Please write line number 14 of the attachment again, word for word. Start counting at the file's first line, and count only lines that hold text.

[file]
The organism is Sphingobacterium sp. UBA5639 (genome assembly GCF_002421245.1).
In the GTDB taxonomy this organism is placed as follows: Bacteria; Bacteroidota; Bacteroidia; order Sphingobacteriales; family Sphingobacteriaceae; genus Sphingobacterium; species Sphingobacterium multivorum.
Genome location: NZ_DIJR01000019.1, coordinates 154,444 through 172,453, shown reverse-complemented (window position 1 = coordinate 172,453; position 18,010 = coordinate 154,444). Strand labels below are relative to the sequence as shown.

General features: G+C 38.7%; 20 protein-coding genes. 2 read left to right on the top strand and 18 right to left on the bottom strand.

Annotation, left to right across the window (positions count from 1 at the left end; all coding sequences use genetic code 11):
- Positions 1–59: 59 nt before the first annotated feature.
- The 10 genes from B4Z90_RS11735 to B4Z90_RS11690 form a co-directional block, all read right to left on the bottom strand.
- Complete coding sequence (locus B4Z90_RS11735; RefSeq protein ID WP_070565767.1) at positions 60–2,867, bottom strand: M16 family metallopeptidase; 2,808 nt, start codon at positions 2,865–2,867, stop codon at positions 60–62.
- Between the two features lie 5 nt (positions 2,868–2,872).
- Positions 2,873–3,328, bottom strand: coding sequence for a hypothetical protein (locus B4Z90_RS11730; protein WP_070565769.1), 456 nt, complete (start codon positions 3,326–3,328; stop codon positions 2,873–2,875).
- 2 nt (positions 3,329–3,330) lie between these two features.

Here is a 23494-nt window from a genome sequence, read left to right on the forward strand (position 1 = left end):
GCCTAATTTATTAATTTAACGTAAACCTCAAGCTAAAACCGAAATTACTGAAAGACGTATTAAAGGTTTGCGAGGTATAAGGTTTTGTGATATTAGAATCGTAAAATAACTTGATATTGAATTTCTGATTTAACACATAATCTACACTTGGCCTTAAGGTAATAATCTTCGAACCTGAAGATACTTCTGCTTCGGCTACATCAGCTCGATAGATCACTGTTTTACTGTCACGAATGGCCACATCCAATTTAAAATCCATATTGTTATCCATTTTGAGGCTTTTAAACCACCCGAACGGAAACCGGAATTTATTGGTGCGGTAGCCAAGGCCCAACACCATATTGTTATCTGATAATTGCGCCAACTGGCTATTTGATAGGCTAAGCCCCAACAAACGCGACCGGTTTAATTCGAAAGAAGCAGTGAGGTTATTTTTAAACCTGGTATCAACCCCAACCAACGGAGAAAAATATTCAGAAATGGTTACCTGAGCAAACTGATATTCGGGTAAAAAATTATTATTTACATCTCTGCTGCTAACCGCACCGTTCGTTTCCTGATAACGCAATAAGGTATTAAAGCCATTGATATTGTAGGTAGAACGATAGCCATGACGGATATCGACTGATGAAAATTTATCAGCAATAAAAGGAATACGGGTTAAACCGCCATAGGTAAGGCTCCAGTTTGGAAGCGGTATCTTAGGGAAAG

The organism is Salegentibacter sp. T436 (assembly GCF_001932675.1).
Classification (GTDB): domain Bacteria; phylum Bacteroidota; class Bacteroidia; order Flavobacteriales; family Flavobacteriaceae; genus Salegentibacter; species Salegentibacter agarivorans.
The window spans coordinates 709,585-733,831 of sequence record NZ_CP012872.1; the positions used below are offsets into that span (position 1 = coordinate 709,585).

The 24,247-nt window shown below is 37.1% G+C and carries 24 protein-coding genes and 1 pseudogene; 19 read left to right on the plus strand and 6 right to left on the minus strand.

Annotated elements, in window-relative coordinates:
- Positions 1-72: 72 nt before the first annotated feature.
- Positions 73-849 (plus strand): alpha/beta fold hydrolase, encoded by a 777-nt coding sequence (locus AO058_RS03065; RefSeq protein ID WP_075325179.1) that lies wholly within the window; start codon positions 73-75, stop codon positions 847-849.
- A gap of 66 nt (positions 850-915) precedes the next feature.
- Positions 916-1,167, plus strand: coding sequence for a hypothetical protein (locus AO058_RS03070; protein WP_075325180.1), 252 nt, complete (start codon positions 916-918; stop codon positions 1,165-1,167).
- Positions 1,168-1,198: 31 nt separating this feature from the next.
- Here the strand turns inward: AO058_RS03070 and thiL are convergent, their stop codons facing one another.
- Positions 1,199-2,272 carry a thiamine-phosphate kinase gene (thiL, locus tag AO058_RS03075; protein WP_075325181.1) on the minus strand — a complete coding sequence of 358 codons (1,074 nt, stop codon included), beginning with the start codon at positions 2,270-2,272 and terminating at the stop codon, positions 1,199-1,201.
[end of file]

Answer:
The organism is Salegentibacter sp. T436 (assembly GCF_001932675.1).